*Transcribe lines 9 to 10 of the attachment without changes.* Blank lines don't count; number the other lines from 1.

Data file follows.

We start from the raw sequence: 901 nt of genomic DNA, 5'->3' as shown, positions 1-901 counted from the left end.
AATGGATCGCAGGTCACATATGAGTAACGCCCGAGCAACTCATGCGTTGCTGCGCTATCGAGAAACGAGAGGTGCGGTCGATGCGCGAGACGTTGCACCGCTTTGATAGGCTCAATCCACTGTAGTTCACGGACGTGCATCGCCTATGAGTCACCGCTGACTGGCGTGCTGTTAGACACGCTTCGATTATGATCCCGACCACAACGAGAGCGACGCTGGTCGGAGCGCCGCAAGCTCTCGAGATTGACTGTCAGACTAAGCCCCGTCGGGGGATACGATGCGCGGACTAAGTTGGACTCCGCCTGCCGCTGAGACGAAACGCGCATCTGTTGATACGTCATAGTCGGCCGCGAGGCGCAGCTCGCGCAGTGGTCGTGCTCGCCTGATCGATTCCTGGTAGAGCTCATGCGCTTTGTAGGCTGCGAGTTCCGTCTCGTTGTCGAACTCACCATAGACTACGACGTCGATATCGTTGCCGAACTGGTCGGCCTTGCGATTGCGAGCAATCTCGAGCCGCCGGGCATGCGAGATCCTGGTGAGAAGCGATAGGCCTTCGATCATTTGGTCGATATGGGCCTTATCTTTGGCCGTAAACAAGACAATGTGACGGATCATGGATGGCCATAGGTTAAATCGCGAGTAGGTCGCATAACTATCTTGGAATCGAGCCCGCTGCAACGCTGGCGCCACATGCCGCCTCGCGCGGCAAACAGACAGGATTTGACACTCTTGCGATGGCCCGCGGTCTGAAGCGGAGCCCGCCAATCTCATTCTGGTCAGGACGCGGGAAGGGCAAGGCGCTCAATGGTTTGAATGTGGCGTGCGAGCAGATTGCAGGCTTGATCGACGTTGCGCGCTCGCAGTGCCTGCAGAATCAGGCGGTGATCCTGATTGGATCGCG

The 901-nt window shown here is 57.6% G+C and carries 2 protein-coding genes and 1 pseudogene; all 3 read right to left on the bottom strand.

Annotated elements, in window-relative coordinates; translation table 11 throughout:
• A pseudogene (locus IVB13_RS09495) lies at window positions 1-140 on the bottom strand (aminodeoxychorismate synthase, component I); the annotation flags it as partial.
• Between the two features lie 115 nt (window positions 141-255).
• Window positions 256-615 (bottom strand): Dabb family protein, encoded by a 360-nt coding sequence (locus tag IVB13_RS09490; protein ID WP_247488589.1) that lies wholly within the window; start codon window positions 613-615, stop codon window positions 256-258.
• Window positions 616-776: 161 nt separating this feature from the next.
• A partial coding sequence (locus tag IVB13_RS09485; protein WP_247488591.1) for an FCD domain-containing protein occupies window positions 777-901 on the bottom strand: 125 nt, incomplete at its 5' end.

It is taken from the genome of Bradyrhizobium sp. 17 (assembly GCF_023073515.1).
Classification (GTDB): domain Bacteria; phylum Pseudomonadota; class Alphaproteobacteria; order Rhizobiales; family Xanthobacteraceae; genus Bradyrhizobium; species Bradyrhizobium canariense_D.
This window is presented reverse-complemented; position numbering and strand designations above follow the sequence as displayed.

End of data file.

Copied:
• A partial coding sequence (locus tag IVB13_RS09485; protein WP_247488591.1) for an FCD domain-containing protein occupies window positions 777-901 on the bottom strand: 125 nt, incomplete at its 5' end.

It is taken from the genome of Bradyrhizobium sp. 17 (assembly GCF_023073515.1).